Call the midwife – the past, present and future of innovation in maternity services

By Jules Gudgeon, 11 July 2018

 

Head and shoulders of Jules Gudgeon in front of window with trees outside

When it comes to technical innovation in the NHS over the last 70 years, it’s ultrasound that I think has revolutionised the way we deliver care. This one innovation has changed the way we provide safer personalised maternity care for our women and babies.

People don’t realise how long ultrasound has been around. It was developed in the 1950s by an obstetrician called Ian Donald and an engineer called Tom Brown and it really took off in the 1970s.

Ultrasound is used in gynaecology and cancer services, but in maternity it's made a real difference. We use it to monitor a baby's growth, assess its wellbeing and check for signs of pre/early labour.

It is used to support the early diagnosis of  pre-eclampsia, to screen for anomalies and also diagnosing twins, triplets and higher multiples.

Just think about the scenes in the TV show Call The Midwife. Those outcomes depicted would all be so different if they had had ultrasonography.

I think it’s a fantastic innovation that the NHS should be very proud of.

People may not realise that there are more than 630,000 babies born in England each year.

Over the past 10 years we have experienced a digital technology explosion and during that time more than six million babies have been born.

These children will experience technology as just something that’s part of their lives – something they expect.

These digital savvy children are our future and therefore leaders within the NHS need to ensure that digital technology supports their needs to ensure they receive the best healthcare possible – that’s the exciting innovation challenge we have.

We’re currently looking at interoperable record sharing, that means a community midwife will be able to see a hospital midwife’s record and the woman’s digital health record will be available regardless of her location.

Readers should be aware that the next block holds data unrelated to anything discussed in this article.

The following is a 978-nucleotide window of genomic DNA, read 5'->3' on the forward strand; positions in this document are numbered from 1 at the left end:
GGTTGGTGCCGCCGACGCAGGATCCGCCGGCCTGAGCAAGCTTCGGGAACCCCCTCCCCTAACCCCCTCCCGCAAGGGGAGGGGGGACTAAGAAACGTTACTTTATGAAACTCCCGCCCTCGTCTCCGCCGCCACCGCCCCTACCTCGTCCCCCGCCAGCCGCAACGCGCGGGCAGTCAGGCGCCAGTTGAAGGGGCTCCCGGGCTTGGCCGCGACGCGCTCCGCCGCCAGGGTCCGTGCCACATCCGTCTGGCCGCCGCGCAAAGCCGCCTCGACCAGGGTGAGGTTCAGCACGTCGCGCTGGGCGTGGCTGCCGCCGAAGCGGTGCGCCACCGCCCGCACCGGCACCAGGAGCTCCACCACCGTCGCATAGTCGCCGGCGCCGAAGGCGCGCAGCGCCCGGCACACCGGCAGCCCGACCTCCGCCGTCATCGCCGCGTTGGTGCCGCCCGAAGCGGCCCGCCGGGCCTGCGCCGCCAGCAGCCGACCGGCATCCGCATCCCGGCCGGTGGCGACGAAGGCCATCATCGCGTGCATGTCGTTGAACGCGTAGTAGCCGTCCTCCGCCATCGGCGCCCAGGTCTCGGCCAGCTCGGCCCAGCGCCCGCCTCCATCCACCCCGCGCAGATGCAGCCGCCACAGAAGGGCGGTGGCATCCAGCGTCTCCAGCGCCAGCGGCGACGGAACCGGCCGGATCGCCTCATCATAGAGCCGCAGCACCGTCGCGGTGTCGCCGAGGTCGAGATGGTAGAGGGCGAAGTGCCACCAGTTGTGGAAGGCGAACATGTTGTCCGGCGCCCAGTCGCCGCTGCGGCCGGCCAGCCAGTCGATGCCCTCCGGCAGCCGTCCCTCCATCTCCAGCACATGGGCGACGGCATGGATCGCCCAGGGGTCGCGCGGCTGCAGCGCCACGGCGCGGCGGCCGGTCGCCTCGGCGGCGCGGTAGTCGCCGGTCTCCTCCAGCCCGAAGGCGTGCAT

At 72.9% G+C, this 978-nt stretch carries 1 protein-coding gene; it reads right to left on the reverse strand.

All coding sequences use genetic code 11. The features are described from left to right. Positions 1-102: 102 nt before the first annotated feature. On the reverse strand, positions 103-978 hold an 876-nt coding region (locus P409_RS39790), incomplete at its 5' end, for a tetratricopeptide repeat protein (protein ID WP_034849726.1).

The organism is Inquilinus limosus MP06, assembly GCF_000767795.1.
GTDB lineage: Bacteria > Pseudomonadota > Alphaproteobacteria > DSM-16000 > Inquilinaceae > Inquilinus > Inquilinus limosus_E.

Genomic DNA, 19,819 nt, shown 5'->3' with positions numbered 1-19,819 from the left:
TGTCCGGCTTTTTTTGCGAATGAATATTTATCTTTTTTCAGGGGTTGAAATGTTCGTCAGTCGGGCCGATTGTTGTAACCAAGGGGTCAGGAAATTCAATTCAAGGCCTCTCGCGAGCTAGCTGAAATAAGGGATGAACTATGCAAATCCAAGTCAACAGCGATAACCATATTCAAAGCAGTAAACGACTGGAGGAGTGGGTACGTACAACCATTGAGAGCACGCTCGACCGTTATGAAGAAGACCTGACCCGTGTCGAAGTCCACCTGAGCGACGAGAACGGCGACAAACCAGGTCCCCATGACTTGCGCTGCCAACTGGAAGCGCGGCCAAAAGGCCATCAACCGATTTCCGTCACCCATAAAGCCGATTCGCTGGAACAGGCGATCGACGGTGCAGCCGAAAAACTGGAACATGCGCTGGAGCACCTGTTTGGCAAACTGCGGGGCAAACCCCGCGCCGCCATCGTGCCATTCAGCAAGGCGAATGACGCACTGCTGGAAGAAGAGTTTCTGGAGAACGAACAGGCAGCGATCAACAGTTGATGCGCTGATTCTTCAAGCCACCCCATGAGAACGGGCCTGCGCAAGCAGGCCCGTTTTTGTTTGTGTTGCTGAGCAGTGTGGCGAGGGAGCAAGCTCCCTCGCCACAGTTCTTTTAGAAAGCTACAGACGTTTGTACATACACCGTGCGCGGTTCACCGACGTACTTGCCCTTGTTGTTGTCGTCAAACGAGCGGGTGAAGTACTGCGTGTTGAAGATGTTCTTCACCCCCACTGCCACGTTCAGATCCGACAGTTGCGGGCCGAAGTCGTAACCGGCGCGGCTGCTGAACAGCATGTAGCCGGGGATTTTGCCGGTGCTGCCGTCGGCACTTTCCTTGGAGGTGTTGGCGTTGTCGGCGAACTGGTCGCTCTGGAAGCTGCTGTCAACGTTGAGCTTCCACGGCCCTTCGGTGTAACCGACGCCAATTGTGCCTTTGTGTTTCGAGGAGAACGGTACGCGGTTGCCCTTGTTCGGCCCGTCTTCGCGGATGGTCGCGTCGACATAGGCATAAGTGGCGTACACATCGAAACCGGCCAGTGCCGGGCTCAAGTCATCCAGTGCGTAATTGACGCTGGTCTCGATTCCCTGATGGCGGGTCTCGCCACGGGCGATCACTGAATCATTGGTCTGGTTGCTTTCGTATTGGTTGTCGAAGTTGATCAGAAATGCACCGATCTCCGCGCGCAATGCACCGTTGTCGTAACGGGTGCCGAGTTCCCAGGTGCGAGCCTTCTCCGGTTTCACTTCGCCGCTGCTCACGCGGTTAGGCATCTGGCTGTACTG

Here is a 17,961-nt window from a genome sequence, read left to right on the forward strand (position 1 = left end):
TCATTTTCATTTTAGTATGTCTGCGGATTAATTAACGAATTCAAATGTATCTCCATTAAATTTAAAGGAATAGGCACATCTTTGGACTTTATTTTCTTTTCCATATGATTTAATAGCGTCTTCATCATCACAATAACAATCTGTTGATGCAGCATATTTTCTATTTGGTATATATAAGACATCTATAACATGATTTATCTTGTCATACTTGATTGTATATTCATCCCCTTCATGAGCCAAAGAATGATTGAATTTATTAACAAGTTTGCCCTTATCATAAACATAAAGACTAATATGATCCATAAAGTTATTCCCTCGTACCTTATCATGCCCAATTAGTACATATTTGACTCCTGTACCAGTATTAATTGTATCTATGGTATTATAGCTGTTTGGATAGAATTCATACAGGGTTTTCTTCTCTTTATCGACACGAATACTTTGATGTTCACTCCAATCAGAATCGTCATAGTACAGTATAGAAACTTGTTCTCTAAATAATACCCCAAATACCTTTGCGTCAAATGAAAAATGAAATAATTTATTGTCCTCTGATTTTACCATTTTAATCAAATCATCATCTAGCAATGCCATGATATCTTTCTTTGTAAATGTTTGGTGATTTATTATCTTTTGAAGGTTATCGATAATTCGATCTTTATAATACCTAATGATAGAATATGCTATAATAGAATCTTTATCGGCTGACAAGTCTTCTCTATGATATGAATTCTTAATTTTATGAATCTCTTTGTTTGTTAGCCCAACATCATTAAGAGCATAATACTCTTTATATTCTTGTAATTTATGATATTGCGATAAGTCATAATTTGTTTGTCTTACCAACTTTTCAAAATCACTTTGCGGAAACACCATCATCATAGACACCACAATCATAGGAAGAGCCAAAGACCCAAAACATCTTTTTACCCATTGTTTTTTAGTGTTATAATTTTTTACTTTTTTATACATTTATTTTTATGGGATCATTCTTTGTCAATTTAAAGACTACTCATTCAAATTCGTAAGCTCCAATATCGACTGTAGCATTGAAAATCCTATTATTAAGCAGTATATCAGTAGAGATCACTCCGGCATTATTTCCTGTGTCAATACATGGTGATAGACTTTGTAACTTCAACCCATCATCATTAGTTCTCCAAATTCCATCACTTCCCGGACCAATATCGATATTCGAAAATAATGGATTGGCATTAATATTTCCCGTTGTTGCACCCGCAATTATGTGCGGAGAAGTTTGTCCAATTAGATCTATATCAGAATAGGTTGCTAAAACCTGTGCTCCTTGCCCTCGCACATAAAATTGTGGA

It’s unbelievable really, a heart surgeon won't perform an operation on a patient without all of the facts but there are obstetricians performing emergency Caesarean sections to save mums’ and babies’ lives who don’t have all the information at their fingertips just their clinical skill and judgement.

They do a fantastic job given the circumstances, but just imagine how much safer it could be if they had all the information to hand to guide their decision making.

I'm also very excited about using technology to provide a woman with choice and personalisation. The Safer Maternity Care vision aims to reduce neonatal deaths, maternal deaths and the number of brain injuries occurring at or immediately after birth by half by 2025.

It's digital technology that's going to help do that. Personalisation is the golden thread of safety that runs through the whole of maternity care and that's what we’re focusing on. So, these are really exciting times for maternity services.

How will maternity services look come NHS 100? Where do you start when looking at innovation of the future?

Think what we’ve achieved over the last 70 years – or even the last 10. I hardly recognise the maternity service that I worked in five years ago because it’s constantly developing, innovating, changing and becoming safer.

One thing’s for sure, babies will continue to be born. Babies will come out the same way as they’ve always done for thousands of years. The difference for the future, the innovation, will be to use technology to enhance the care that we give.

I would like to think that the Maternity Transformation Programme will mean that, in the future, our maternity services will be heralded as the safest in the world – I think that's where we're heading.

We’re going to be the ones that people look up to. They already look to us now as leaders for many parts of the maternity pathway, but, with all the innovation taking place, I think in 30 years time we’ll be right at the top – providing safe, kind, compassionate and personalised care.